Discuss the purpose of customer relationship management (CRM) and its benefits.

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Customer Relationship Management (CRM) analyzes large volumes of data about customers, collecting information from emails, live chats, social media, phone calls, and interaction on the company's website.

By carefully analyzing all this data, companies are better able to meet the needs of their customers and can deliver a better value to empowered customers. They can increase the personalization of their services, focusing on customer needs and unique circumstances. CRM allows companies to be more responsive to the diverse needs of their customer base. It also allows them to customize marketing strategies, delivering the most pertinent information to the customers who are most likely to need it. This allows customers to be better informed about the products they are interested in purchasing. This also increases customer satisfaction; CRM allows companies to market the right products to the right customers, increasing purchasing confidence and satisfaction.

CRM also allows companies to determine how many customers are repeat customers and then analyze why they come back. By focusing on the qualities that customers look for in order to continue the business relationship, companies can better tailor their products and marketing to hold on to customers over a long period of time. Many customers enjoy feeling that they have been part of a personalized purchasing experience, particularly through communication that has been crafted based on a specific customer's needs. CRM can help build this data and can then create alerts for previous customers when new products hit the market that fall within that customer's purchasing history. CRM can also be used to foster lasting connections by sending information about product features that customers are not using, by sending relevant special offers, by updating them about company highlights, or simply by wishing them a happy birthday.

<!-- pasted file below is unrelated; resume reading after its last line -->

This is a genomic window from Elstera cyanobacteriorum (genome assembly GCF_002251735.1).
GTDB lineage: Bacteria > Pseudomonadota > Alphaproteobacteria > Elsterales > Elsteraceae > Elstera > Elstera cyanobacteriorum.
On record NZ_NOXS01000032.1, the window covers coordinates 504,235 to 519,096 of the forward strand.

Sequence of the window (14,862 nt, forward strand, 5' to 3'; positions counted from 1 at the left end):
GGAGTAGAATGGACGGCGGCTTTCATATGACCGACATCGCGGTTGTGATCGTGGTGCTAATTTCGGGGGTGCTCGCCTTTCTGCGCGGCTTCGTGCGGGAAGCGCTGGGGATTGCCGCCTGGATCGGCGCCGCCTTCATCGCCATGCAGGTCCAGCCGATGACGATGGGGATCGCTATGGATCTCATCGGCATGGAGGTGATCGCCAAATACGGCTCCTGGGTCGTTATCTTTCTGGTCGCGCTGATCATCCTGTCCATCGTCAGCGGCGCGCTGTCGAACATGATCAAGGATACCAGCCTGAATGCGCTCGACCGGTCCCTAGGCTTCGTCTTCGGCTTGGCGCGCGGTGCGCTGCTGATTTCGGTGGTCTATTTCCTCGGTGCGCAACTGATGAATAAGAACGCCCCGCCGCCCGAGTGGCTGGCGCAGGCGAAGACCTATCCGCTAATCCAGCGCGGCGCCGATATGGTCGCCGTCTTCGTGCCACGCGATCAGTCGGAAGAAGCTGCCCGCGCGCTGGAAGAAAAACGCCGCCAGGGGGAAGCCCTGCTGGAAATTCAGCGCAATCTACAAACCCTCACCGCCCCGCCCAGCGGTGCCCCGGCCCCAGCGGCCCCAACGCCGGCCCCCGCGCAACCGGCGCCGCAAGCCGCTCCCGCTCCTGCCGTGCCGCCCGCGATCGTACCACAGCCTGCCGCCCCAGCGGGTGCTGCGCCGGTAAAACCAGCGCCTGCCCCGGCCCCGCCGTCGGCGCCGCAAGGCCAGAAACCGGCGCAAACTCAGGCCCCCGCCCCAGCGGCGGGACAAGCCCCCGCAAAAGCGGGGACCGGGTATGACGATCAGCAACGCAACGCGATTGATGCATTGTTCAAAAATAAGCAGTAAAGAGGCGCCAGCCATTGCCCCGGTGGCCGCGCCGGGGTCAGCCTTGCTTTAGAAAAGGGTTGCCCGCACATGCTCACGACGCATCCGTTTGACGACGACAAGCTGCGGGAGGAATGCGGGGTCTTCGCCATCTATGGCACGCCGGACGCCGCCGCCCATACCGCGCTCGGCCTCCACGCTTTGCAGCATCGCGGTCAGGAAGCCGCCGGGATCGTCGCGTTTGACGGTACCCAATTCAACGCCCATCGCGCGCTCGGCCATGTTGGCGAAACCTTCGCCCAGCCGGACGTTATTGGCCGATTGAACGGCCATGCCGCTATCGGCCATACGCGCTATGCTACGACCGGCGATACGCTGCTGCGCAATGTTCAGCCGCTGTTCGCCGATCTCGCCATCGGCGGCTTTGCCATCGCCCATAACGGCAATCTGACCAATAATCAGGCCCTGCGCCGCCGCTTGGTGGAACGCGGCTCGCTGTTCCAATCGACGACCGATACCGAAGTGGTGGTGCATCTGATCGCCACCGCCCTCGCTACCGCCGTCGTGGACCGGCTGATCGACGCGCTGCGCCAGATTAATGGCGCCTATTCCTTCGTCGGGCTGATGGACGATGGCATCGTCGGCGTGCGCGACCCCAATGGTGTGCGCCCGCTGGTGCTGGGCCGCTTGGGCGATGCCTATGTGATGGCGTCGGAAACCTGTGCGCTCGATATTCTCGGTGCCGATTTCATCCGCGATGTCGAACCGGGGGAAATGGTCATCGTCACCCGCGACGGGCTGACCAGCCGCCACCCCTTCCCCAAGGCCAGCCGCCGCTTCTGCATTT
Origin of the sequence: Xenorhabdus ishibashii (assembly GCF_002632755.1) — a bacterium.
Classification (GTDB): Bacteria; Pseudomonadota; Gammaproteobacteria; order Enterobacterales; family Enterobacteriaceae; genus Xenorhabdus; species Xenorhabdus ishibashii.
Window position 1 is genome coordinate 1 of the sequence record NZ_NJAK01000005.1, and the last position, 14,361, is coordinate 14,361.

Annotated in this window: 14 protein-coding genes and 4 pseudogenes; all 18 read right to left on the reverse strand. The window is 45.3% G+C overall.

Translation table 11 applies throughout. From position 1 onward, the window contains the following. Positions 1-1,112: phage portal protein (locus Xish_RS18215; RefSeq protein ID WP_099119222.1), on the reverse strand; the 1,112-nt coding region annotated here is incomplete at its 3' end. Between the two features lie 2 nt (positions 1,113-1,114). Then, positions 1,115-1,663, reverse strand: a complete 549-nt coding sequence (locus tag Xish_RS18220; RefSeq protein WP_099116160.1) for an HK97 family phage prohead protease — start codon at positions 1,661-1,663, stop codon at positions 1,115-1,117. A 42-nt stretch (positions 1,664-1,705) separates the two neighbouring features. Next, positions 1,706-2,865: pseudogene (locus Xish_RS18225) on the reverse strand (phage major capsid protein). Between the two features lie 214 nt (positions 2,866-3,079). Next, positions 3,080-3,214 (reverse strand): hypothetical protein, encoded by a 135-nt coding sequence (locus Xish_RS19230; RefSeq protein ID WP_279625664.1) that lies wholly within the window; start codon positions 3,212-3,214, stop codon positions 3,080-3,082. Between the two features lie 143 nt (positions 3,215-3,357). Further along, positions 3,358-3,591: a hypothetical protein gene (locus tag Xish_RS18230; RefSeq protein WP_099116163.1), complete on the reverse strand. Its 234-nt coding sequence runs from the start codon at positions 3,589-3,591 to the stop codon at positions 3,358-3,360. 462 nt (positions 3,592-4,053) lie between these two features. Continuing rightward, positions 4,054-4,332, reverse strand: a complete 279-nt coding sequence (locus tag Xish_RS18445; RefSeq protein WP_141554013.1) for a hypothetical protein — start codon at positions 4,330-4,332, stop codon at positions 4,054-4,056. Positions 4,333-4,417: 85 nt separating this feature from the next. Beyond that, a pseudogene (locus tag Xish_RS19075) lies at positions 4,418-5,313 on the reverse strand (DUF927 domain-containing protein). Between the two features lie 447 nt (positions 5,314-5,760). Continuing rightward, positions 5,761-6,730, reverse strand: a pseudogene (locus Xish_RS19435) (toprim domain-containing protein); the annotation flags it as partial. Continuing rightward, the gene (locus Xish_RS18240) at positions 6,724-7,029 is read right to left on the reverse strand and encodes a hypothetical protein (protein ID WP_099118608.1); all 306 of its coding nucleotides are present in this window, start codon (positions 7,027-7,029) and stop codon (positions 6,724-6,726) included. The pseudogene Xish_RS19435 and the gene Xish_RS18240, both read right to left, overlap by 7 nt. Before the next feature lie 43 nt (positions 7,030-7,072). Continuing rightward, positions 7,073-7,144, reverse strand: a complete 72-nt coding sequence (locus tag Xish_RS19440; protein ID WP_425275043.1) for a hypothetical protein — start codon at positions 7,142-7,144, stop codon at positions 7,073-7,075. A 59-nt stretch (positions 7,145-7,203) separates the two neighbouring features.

Business managers can utilize this data to make informed decisions about their marketing efforts. Because the data is being collected from various sources, there is a higher likelihood that patterns will emerge about customer trends and habits. Business managers can determine whether a particular customer is "shopping around" but not making any purchases or whether a customer makes the same purchase every three months. Being able to examine these kinds of trends makes it easier to measure the results of various sales efforts and to improve customer service.

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